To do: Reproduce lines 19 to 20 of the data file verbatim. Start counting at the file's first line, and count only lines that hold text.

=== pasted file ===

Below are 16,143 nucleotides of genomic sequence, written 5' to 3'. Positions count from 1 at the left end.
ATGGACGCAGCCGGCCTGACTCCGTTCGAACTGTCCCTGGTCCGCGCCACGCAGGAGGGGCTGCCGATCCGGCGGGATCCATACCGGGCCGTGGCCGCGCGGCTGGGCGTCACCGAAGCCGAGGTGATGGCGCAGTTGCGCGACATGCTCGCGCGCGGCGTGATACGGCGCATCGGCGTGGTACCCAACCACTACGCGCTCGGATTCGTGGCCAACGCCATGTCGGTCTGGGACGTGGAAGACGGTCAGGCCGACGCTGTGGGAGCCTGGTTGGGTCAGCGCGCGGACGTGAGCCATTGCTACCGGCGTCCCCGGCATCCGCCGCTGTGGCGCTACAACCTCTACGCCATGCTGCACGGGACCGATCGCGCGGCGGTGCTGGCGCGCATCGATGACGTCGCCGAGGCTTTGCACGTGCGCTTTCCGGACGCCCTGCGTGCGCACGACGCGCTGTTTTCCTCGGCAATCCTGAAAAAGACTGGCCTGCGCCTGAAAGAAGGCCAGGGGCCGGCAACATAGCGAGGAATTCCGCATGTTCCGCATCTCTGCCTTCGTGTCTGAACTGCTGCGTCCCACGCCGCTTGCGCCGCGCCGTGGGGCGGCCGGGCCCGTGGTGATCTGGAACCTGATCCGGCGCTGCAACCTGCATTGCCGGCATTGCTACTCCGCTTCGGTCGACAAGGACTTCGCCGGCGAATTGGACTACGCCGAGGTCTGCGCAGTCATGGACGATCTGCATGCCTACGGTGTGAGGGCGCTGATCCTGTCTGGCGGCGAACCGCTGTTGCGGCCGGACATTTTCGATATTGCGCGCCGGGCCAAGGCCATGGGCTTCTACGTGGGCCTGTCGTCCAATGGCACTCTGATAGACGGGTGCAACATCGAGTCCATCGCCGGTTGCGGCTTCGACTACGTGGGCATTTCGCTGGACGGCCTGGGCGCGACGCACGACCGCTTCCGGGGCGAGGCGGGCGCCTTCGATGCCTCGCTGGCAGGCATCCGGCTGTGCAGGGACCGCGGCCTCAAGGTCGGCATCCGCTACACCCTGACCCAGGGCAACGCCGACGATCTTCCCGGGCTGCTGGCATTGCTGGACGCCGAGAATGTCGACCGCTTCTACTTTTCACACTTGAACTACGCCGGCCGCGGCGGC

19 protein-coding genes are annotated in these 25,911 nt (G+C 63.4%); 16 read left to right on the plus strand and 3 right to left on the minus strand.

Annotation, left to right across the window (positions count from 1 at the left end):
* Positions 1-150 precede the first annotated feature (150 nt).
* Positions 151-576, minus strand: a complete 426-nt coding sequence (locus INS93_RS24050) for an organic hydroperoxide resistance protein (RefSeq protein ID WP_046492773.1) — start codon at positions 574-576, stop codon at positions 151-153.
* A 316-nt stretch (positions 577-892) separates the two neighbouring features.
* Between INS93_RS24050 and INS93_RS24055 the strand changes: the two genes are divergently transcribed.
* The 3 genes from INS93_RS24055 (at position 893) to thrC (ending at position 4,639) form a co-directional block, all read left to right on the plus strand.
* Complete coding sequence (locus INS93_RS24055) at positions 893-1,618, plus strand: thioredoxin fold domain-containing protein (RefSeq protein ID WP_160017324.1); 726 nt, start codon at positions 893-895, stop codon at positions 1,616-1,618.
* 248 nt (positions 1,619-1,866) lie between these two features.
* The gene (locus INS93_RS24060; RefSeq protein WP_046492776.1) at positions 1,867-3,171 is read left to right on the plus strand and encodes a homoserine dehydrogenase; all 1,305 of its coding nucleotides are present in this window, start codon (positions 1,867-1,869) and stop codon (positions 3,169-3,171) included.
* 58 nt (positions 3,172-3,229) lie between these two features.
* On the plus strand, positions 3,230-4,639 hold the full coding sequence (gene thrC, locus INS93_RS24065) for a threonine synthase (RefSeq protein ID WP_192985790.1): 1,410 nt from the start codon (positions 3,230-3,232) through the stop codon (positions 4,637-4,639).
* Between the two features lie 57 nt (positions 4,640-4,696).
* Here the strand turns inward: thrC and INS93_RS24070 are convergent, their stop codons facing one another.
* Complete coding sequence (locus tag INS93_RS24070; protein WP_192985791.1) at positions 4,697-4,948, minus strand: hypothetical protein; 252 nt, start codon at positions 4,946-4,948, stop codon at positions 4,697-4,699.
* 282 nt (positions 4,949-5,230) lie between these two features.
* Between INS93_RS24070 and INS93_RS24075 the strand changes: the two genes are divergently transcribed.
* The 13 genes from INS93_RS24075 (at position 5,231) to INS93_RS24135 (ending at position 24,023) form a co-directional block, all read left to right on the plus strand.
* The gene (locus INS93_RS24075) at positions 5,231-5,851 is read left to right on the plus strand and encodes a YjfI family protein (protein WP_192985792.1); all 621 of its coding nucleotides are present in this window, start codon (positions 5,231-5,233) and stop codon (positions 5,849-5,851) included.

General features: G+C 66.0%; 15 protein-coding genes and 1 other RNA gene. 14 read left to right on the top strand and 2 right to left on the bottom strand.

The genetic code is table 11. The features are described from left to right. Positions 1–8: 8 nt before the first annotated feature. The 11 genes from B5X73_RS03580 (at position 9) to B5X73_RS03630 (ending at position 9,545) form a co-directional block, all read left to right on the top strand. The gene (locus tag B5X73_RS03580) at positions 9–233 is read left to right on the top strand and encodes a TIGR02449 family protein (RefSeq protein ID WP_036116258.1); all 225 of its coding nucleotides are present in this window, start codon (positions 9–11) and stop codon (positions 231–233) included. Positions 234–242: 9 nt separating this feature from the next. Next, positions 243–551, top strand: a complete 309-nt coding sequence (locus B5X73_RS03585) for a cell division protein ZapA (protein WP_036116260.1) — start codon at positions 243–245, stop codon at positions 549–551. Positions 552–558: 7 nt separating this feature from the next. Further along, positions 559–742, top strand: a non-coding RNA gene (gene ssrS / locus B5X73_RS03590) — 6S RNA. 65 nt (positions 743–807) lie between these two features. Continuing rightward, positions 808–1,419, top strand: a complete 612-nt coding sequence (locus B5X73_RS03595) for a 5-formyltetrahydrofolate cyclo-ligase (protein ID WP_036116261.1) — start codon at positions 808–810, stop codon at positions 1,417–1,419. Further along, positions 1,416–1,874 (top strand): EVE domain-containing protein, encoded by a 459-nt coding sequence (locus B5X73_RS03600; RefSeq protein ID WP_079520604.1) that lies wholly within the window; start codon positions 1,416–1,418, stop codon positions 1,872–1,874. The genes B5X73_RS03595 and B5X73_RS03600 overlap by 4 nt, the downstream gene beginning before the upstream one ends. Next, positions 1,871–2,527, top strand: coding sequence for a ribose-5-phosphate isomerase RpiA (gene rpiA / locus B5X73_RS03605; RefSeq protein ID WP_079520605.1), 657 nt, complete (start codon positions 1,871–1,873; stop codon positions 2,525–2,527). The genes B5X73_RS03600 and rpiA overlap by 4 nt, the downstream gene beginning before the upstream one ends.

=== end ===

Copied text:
* Between INS93_RS24070 and INS93_RS24075 the strand changes: the two genes are divergently transcribed.
* The 13 genes from INS93_RS24075 (at position 5,231) to INS93_RS24135 (ending at position 24,023) form a co-directional block, all read left to right on the plus strand.